## Friday, June 18, 2010

### Kernal Density Plots

# When viewing this post the code looks messy, but just copy and paste into
# notepad or the R scripting window and it should line up

# This program is a little more complicated than the previous ones,and some of
# the topics may be a little out of the scope of this class, but if you
# are interested and don't understand something let me know

# example plots from Part 2 of the program using sample salary data:

# histogram of salary data with gaussian KDE plot

# KDE plots of salary data with varying bandwidth selections using the 'adjust'
# option

# PROGRAM NAME: KDE_R
# DATE: 6/18/2010
# AUTHOR : MATT BOGARD
# PURPOSE: EXAMPLE OF KERNAL DENSITY ESTIMATES IN R
# DATA USED: SIMULATED WITHIN SCRIPT
# PACKAGES: lattice Hmisc
# OUTPUT FILE: "C:\Documents and Settings\wkuuser\My Documents\TOOLS AND REFERENCES\R References"
#
#
# COMMENTS: GIVE A BASIC UNDERSTANDING OF THE density() FUNCTION IN R
# AND BANDWIDTH, KERNAL SELECTION, AND PLOTTING
#
# http://ise.tamu.edu/metrology/Group%20Seminars/Kernel_Density_Estimation_2008JUN27_2.pdf
#
# CONTENTS: PART1 EXAMPLES USING CODE GENERATED NORMALLY DISTRIBUTED DATA
# PART2 EXAMPLES USING SAMPLE DATA

#---------------------------------------------------------------#
# PART1 EXAMPLES USING CODE GENERATED NORMALLY DISTRIBUTED DATA
#---------------------------------------------------------------#

x <- seq(-4, 4, 0.01) y <- dnorm(x, mean=0, sd=1 # create x,y data set that is exactly normal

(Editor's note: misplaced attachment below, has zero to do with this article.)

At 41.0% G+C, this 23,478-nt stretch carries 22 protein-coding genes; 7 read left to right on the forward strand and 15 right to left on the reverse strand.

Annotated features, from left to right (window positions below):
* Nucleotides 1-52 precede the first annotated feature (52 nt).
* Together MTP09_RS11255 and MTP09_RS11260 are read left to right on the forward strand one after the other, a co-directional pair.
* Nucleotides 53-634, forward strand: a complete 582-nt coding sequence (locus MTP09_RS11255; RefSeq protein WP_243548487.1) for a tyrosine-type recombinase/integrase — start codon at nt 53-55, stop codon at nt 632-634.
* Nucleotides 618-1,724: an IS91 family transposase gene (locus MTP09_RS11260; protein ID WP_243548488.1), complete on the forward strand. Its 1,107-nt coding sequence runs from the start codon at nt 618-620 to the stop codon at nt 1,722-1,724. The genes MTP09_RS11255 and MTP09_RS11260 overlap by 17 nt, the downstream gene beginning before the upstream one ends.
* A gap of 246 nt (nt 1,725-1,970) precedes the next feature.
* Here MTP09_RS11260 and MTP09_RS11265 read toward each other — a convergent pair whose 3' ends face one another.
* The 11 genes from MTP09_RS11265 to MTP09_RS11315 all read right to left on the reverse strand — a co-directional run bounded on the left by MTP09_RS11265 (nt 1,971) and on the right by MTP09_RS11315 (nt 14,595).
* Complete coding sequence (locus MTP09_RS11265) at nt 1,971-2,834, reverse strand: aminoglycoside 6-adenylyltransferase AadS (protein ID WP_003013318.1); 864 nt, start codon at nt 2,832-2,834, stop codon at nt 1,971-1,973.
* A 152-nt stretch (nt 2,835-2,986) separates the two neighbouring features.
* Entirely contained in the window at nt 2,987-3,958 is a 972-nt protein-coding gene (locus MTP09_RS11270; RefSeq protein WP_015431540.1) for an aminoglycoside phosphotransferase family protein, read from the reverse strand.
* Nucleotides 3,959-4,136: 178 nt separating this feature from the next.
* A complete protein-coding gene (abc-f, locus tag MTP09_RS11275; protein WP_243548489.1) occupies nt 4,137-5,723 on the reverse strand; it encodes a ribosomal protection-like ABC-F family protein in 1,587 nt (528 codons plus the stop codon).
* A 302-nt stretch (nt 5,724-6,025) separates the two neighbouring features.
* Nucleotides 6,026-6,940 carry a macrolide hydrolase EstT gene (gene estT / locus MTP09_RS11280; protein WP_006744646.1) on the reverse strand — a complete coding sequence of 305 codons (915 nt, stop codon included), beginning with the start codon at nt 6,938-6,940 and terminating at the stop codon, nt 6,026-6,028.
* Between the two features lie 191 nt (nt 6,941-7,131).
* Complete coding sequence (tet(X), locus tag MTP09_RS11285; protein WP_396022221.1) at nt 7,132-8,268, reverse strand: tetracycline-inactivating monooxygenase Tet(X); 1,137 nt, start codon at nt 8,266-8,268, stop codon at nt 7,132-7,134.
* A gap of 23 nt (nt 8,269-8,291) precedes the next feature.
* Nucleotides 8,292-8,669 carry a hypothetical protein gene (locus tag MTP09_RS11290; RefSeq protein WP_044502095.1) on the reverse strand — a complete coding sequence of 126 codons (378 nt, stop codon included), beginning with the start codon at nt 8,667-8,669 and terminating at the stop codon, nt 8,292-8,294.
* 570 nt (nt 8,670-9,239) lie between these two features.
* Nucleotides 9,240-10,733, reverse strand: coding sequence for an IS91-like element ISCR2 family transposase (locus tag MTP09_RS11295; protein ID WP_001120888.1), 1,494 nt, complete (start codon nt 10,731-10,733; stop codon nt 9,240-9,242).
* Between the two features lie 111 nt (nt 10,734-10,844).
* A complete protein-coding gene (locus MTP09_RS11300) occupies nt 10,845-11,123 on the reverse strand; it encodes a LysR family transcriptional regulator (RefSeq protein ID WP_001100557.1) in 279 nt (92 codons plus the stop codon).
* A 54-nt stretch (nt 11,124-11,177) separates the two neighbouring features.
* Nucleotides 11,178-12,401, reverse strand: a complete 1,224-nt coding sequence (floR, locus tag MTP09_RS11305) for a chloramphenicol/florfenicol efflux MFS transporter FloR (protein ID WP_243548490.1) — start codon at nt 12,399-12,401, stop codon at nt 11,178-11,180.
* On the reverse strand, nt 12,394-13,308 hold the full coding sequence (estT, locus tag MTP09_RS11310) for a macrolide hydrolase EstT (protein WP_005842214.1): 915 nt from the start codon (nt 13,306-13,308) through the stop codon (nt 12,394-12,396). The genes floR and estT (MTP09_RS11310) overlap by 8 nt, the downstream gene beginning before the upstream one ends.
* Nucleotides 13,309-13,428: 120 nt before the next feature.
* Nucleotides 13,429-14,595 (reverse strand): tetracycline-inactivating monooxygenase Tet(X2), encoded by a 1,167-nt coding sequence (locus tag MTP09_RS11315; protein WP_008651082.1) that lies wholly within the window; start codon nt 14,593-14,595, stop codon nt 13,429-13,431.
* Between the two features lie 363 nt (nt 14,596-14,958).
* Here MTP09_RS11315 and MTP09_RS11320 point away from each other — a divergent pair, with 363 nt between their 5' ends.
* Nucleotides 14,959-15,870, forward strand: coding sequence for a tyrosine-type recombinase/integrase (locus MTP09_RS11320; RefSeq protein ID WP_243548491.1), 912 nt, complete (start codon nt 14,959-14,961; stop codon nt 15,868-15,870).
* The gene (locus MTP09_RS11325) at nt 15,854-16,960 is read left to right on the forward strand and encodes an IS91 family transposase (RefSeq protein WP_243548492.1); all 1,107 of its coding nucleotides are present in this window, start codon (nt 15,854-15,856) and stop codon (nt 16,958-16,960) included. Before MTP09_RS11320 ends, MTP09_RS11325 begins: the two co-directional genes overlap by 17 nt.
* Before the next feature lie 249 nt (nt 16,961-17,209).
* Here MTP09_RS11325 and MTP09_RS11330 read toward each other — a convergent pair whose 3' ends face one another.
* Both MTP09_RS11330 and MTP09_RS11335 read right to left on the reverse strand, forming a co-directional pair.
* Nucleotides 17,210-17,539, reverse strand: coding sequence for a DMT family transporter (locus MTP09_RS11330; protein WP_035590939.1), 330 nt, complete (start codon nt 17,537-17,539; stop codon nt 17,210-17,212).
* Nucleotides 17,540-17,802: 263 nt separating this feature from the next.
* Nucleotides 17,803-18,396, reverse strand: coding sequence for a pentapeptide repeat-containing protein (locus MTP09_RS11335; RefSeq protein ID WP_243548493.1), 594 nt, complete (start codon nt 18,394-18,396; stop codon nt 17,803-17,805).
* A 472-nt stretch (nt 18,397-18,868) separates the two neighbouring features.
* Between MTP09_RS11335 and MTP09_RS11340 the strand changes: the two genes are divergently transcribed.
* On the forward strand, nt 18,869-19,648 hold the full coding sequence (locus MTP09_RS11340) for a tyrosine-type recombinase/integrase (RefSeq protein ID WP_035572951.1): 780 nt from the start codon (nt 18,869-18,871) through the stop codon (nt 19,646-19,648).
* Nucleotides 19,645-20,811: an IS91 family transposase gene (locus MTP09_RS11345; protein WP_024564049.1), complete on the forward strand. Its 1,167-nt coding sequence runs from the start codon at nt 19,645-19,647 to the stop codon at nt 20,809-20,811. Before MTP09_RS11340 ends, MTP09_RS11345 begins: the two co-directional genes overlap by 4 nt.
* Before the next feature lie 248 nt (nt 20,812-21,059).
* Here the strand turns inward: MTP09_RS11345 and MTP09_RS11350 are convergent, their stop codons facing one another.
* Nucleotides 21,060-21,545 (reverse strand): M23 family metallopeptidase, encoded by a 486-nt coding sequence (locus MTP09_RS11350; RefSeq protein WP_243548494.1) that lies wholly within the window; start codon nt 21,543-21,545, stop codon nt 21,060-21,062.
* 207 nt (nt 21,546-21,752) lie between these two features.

rn <- rnorm(1000, mean=0, sd=1 # create a set of random normal values

# plot the density of the random numbers you just generated
# let the bandwidth = nrd0 "rule of thub" h= .9*A*n*exp(-1.5), A = min{s,IQR/1.34}
# select the gaussian kernal using 1000 points (which you just generated)

plot(density(x=rn, bw="nrd0", kernel="gaussian", n=1000), col=5) # gaussian is default

lines(x, y) # plot the exactly normal data set you created earlier to compare

# plot a series of KDE plots with varying bandwitdth using 'width='option
# When this option is specified instead of 'bw',and is a number, the density
# function bandwidth is set to a kernel dependent multiple of 'width'

for(w in 1:3)
lines(density(x=rn, width=w, kernel="gaussian", n=1000), col=w+1)

# what if we change the kernal
# first close the graphics window to start over
# look at varius bandwidths using a kernal other than gaussian

# KDE otpions:
# gaussian rectangular triangular
# biweight cosine optcosine"
# epanechnikov

plot(density(x=rn, bw="nrd0", kernel="rectangular", n=1000), col=1)
for(w in 1:3)
lines(density(x=rn, width=w, kernel="rectangular", n=1000), col=w+1)

# or to just look at various densities in one plot
# using a lines statment specifying the specific kernal

plot(density(x=rn, bw="nrd0", kernel="gaussian", n=1000), col=1)
lines(density(x=rn, bw="nrd0", kernel="rectangular", n=1000), col=2)
lines(density(x=rn, bw="nrd0", kernel="triangular", n=1000), col=3)
lines(density(x=rn, bw="nrd0", kernel="epanechnikov", n=1000), col=4)
lines(density(x=rn, bw="nrd0", kernel="biweight", n=1000), col=5)
lines(density(x=rn, bw="nrd0", kernel="cosine", n=1000), col=6)